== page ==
Windsor native Kelley Johnson could be the next Miss USA, and she wants to use her platform to advocate for her nursing profession | MyWindsorNow.com

Windsor native Kelley Johnson could be the next Miss USA, and she wants to use her platform to advocate for her nursing profession

Tommy Wood
twood@greeleytribune.com

Kelley Johnson

With Kelley Johnson, the conversation almost always turns to the monologue. On Sept. 13, 2015, Johnson, Miss Colorado at the time, took the stage for the talent portion of the Miss America competition. Instead of singing or dancing or ventriloquism, she appeared in her nursing scrubs with a stethoscope and gave a thoughtful, nuanced talk about her career inspired by an Alzheimer's patient she worked with.

The monologue blew up — it's amassed more than 6.6 million views on YouTube — and caught on with shows like "The View," whose hosts stirred controversy and lost advertisers by mocking Johnson, and "The Ellen DeGeneres Show," which had Johnson as a guest. Johnson, a Windsor native, ended up finishing third in the pageant.

"It jumpstarted my career in a different light," Johnson said of her monologue.

It helped Johnson launch a career as a public speaker and advocate for her profession. And after giving more than 75 speeches at nursing conferences and nursing school commencement ceremonies since Miss America ended, Johnson still wants to use the platform pageantry gave her. That's why she's competing in the 2018 Miss USA pageant, which began Friday in Shreveport, La.

"I had a feeling like I wasn't done," she said. "I just wanted to continue to use the microphone pageantry gave me."

Winning the competition would give Johnson speaking engagements all across the country and let her visit hospitals and get sponsorships she would use to talk about nursing.

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Johnson wanted to be a nurse since she was a little kid. Her dad died of colon cancer when she was just 4, but she remembers the dignity and professionalism with which his nurses treated him. She graduated from Fossil Ridge High School in 2010, then attended nursing school at Colorado Mesa University and Grand View University in Iowa, where she was the valedictorian of her class.

But the student debt from nursing school was onerous, so Johnson turned to pageantry for the scholarships. Despite her lack of experience, she won Miss Colorado. Then came Miss America, where she decided to give her nursing monologue during the talent competition because she was passionate about it but also because, well, it was her talent. The aftermath was a whirlwind of TV appearances and pubic exposure — "What is my life right now?" is what she described thinking at the time — and her third-place finish provided her with a scholarship that wiped out her student debt.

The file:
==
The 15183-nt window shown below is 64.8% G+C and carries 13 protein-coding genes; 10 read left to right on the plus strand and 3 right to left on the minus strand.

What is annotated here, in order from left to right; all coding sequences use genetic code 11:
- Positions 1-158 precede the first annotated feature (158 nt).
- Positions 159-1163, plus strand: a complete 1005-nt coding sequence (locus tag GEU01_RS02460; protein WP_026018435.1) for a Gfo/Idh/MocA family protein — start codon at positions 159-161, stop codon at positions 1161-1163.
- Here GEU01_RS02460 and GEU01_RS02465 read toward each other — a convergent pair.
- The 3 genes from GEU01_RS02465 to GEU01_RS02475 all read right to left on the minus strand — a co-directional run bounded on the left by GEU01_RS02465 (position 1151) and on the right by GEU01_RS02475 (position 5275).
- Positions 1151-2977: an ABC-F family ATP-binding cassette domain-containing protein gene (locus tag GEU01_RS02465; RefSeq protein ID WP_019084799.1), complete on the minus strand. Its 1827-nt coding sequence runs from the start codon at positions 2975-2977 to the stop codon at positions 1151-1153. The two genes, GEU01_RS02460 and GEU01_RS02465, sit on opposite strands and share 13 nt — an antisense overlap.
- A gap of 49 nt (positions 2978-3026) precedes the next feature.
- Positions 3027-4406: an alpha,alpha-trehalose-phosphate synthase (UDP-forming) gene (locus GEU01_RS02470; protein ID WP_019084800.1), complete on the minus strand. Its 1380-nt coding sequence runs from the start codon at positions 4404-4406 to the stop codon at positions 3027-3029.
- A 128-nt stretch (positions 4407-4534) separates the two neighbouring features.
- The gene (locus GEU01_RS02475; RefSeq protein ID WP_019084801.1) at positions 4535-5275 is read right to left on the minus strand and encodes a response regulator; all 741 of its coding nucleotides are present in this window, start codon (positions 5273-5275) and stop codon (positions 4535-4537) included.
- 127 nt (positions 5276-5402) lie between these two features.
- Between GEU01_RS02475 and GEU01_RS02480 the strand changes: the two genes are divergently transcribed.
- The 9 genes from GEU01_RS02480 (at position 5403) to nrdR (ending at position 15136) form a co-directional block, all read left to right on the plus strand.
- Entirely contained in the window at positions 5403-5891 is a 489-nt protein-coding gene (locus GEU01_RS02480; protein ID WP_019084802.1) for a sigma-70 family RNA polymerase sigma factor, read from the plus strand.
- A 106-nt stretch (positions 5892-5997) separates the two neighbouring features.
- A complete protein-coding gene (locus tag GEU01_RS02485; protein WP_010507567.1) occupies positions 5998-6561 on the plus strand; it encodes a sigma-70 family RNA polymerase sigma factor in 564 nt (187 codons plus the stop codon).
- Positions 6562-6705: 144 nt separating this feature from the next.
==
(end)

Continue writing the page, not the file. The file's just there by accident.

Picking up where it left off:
Afterward, she moved to California — she's competing in Miss USA as Miss California USA — and started traveling for her speaking gigs. Johnson started pursuing her doctoral degree in nursing from the University of Colorado Denver's online school, which has racked up the student debt again. In fact, Johnson thinks massive student debt is one of the toughest issues her generation faces, and she'll say as much if she's asked about it during the interview portion of the competition. Johnson said pageant contestants can be asked literally anything, from their favorite kitchen utensil to their opinion of the U.S. violating its nuclear deal with Iran.

Johnson's mom, Julie, and stepdad, Gene, will be at Miss USA for every second of the competition. They've never missed one of her pageants, and Johnson said they keep her grounded and remind her the eyes of the world, from her grandma to little girls, are on her. ("I hope this makes it into the story," she said when she started praising them.)

And Johnson hopes little kids who watch her are not only inspired to get into nursing but see a positive female role model. She wants them to know she's not perfect, she was bullied as a kid and doesn't diet or starve herself for the sake of pageants. She can balance her career with pageantry. She's a healthy, empowered woman.

"I have a great life and a great career," she said. "Pageantry is not going to create a life for me. That does not define me."

— Tommy Wood covers education and Evans city government for The Tribune. You can reach him at (970) 392-4470, twood@greeleytribune.com or on Twitter @woodstein72.

What’s the difference between Miss America and Miss USA?

The two pageants have much in common, but they’re separate entities. Each starts at a state level — for example, there are competitions for Miss Colorado that feed into Miss America and Miss Colorado USA that feed into Miss USA — before the national pageant. Miss America contestants are judged on a talent, like Johnson’s monologue, but Miss USA participants aren’t. And Miss America provides scholarships to finalists, whereas Miss USA winners can use their winnings however they want.